Further, Dean Fried points out, “The factors that lead members of underrepresented minority groups to be vulnerable to imprisonment are urban public health issues: poverty, poor education, homelessness, dropping out of school, joblessness, mental health problems, substance abuse, and violence. This complex system of issues requires new analysis and approaches to prevention.”

Our yearlong initiative aims to integrate the issue of imprisonment into public health thinking at Mailman in both teaching and research.  A team of faculty will work in a small task force to develop new research analysis models to understand imprisonment as a public health issue, evaluate more effective approaches to prevention, and gauge its impact on affected populations. Researchers, Dr. Drucker says, frequently study affected populations without ever asking about prison. “But scratch the surface in New York City,” he says, “and the issue of incarceration is huge. ”  At Montefiore Medical Center, when residents asked patients if anyone in the family had ever been arrested or jailed, an astounding 55% said yes.

When public health scholars evaluate the health of populations, Dr. Drucker says, they need to know, for example, that going to prison for drugs worsens the prognosis for drug problems. When researchers are studying a new psychological treatment for anger management in children, they need to consider the humiliation and rage sons experience upon seeing a father taken off to jail.

Through the Incarceration Prevention Initiative, Drs. Drucker and Metsch plan to meet with faculty researchers and organize a series of lectures and symposia for the entire Mailman community. Speakers will range from prosecutors, defense attorneys, and judges to drug treatment experts and trainers who teach police how to intervene in domestic violence incidents. “Researchers in criminal justice work in a parallel world to public health,” Dr. Drucker says. “They look at the same issues of family and risk for illness. We need to integrate the two.”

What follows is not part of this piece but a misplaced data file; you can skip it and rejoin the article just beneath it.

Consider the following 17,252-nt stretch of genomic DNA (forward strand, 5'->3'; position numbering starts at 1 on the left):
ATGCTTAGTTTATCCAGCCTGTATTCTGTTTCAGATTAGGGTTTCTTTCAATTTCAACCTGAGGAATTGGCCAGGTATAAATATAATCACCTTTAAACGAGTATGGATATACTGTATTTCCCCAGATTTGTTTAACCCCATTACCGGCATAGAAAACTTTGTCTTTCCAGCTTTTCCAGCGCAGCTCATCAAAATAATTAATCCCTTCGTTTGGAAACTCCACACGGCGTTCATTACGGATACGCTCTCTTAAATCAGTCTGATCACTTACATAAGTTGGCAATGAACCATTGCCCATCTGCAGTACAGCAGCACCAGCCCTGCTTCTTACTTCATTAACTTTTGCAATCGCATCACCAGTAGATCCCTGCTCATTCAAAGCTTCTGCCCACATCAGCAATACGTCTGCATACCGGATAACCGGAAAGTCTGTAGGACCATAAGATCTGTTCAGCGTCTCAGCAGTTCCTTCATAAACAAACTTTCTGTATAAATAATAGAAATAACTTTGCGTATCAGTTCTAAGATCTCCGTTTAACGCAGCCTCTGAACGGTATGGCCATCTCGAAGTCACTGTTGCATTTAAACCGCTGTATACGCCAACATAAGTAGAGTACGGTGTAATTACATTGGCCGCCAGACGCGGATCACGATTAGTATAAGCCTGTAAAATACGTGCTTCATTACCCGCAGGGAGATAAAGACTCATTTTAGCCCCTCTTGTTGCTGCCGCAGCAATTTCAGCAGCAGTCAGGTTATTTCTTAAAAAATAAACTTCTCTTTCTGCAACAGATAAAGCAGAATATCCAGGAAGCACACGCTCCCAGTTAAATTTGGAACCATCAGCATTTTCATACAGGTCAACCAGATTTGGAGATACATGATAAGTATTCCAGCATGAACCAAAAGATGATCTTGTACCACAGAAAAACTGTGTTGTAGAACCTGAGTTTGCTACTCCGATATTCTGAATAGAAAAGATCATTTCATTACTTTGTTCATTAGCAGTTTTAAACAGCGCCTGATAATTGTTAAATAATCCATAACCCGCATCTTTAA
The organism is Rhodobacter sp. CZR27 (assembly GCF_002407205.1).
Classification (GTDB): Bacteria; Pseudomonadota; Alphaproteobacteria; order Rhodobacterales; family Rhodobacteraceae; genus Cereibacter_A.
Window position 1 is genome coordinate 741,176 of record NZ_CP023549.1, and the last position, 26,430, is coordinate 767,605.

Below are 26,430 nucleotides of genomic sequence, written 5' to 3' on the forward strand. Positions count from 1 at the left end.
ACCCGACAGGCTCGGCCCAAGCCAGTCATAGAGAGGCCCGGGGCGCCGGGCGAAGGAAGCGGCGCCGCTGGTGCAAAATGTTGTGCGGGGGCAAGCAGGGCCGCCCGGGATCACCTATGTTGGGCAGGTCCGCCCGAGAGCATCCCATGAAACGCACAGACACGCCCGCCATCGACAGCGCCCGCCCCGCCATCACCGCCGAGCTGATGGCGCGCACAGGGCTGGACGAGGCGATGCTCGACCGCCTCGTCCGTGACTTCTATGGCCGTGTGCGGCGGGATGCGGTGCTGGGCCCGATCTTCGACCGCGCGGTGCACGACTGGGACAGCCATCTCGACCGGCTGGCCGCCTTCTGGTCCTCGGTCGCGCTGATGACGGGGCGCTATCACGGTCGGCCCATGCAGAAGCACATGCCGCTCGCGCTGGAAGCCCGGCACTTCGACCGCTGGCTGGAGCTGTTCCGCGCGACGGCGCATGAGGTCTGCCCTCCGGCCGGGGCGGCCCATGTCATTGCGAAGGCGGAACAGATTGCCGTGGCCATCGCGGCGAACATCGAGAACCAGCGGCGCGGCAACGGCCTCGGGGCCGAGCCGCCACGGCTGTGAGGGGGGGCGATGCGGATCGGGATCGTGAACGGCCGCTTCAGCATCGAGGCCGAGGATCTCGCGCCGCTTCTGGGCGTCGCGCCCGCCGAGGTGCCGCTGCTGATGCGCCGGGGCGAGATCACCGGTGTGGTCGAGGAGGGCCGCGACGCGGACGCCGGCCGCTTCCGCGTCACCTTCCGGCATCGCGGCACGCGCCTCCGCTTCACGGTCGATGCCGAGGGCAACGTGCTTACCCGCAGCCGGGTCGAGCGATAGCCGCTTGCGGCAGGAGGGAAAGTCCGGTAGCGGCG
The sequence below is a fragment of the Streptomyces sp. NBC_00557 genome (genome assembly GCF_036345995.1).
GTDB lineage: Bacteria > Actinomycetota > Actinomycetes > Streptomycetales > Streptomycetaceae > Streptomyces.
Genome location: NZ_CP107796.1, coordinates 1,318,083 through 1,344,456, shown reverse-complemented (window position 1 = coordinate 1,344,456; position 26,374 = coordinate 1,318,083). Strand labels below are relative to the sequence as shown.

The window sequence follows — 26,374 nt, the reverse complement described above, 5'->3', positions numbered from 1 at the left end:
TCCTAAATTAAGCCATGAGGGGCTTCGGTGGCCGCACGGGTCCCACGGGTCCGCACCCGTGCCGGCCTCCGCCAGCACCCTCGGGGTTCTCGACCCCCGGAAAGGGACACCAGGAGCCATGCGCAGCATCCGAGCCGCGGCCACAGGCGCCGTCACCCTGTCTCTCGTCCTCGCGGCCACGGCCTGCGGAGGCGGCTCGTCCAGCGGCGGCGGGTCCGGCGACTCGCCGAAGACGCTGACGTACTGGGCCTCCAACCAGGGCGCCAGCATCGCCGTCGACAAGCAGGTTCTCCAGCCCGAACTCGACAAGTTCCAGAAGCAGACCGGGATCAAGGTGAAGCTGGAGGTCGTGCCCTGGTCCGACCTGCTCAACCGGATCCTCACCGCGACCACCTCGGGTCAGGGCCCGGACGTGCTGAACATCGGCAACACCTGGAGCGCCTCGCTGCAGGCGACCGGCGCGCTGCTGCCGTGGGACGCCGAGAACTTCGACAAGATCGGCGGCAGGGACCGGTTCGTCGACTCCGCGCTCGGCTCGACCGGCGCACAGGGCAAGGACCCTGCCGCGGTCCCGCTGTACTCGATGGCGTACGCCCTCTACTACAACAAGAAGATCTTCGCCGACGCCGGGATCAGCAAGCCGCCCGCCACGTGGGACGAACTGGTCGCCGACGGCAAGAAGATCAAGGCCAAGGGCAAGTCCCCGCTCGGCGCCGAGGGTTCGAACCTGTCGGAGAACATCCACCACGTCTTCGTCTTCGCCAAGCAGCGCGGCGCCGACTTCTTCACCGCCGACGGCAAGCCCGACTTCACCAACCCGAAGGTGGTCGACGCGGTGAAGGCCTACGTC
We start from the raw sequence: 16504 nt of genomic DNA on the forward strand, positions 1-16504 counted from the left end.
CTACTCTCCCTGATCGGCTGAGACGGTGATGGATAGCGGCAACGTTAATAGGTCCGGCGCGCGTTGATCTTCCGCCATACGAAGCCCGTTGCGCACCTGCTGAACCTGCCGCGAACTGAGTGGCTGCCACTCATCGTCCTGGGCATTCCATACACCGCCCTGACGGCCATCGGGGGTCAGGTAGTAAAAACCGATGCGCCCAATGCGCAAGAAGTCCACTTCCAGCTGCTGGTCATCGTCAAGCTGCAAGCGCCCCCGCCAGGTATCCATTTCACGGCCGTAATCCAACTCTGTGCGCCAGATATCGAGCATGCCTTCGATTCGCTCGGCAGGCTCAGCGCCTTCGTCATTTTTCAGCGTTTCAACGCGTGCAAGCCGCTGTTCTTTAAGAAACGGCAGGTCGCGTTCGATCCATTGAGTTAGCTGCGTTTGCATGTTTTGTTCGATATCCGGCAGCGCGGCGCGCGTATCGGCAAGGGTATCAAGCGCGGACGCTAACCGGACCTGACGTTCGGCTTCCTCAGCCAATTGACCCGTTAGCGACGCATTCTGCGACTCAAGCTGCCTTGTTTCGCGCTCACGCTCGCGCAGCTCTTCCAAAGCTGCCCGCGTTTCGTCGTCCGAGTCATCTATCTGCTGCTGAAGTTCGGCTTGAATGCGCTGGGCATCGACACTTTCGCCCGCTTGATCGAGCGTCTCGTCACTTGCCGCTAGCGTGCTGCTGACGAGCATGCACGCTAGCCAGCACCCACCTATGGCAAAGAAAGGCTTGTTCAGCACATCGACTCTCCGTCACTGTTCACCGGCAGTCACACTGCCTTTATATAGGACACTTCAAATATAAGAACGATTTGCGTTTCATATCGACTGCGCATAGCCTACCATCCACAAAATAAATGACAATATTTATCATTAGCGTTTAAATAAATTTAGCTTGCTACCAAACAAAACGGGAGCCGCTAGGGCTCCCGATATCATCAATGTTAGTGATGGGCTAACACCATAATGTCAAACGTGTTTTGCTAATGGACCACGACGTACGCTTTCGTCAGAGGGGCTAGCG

Engaging students will also be a priority. The Mailman School Association for Public Health Action and Criminal Justice, co-founded by students David Cloud and Shae Cali, is one expression of student interest, with a focus on many of the human rights and social justice issues that are inherent to the U.S. epidemic of mass incarceration.

The Initiative, says Professor Metsch, will culminate in a conference bringing together thought leaders from all disciplines at Mailman and people working on criminal justice issues in our community, city, or country. It will produce a research agenda for new solutions and preventive interventions. “At the end of the day,” says Dr. Metsch, “we’re looking at how we can put a public health lens on this problem of mass incarceration. And, ultimately, we’d like to prevent this intergenerational transmission of involvement in the criminal justice system.”

September 4, 2012